Federal Communications Commission
COMMISSIONER JESSICA ROSENWORCELRe:
Wireless E911 Location Accuracy Requirements, PS Docket No. 07-114
During my time at the Commission, I have made it a priority to visit public safety officials and
talk about communications technologies where they work. So over the course of a year or so, I visited
one 911 call center every month. That means I have seen public safety officials at work from Alaska to
Arkansas, California to Colorado, Vermont to Virginia—and a whole lot of places in-between.
In every visit, I get the privilege of meeting emergency call operators and watching them work.
They always amaze. Because when crises mount, they answer calls with steely calm and help ensure that
help is on the way.
In every visit, I also hear one refrain: the number of wireless calls to 911 is skyrocketing. The
data bear this out. Today, more than 70 percent of 911 calls are from wireless phones. That is more than
400,000 calls across the country every day. And this number is only going to grow. Today, for roughly 2
in 5 households, their wireless phone in their only phone. In some places, that number is even higher. In
Idaho, for instance, more than half of all households no longer have a landline phone. In Mississippi, one
half of adults live in wireless-only households. Closer to home, the numbers are similar right here for the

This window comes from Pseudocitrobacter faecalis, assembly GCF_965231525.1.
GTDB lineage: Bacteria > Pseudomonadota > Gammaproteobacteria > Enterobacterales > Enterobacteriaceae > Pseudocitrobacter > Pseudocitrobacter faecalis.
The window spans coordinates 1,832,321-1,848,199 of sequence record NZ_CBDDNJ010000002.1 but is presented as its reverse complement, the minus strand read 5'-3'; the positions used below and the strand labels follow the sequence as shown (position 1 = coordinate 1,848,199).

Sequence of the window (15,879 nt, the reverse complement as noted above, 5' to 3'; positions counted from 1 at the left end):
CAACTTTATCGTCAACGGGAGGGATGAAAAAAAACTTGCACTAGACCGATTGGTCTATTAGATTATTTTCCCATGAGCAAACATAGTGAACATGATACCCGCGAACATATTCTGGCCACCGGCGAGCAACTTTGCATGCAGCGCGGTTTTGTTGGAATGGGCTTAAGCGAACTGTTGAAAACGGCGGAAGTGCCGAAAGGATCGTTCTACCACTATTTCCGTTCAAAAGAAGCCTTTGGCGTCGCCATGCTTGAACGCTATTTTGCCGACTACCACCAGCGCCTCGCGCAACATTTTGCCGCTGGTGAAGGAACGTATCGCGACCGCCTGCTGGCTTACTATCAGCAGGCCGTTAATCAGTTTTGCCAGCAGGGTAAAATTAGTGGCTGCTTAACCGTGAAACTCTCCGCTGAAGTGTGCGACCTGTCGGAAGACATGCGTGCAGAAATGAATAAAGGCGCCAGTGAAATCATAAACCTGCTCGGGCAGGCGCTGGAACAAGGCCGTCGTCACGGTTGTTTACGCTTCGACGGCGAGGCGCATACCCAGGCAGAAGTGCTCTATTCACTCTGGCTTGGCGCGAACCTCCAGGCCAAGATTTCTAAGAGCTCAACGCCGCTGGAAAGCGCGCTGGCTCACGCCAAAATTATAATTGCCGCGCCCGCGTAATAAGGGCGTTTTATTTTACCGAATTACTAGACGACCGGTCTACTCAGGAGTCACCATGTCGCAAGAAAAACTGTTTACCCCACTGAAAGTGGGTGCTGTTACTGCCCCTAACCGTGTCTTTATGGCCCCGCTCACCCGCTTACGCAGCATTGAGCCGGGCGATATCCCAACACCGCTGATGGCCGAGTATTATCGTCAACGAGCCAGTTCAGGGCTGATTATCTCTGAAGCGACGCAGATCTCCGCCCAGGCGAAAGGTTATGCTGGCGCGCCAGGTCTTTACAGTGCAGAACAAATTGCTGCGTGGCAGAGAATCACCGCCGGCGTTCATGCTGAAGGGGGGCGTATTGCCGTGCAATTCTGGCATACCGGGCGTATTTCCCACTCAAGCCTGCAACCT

District of Columbia.
The way we connect and call is changing. So is the way we reach out for help at our moment of
greatest need. But our rules that provide first responders with information about where we are when we
call 911 are stranded in calling practices of the last century.
So today, under our rules, if you call 911 from a wired phone, first responders know where you
are and where to send help.
If you call 911 from a wireless phone outdoors, the Commission has standards that help ensure
first responders can locate you and send assistance.
But if you call 911 from a wireless phone indoors, you should cross your fingers and hope and
pray, because no location accuracy standards apply.
This is an unacceptable gap in our policies. But today we do something about it. On the heels of
a hearing on this issue led by Senator Mark Pryor, we start a rulemaking to narrow this gap and fix this
problem. He has been a champion on this issue and I thank him for it. To be sure, our proposals are
aggressive. But I think we can fix this problem if all stakeholders work together. I am encouraged that
carriers have told me they intend to work with public safety officials and the Commission to find
technologies that work. For my part, I will be watching closely.
Finally, I want to note that this is important to me. I have traveled far and wide and witnessed
this problem and I have spoken and written about it at length. So I am really pleased that the Chairman
made it a priority to put it before the Commission and put it on the agenda today. I want to thank him for
making public safety a priority. I look forward to working with my colleagues—and icons in the public
safety community like Steve Souder—to improve our policies and make us all more safe. Because one
thing is certain—when you call 911—you want first responders to find you.
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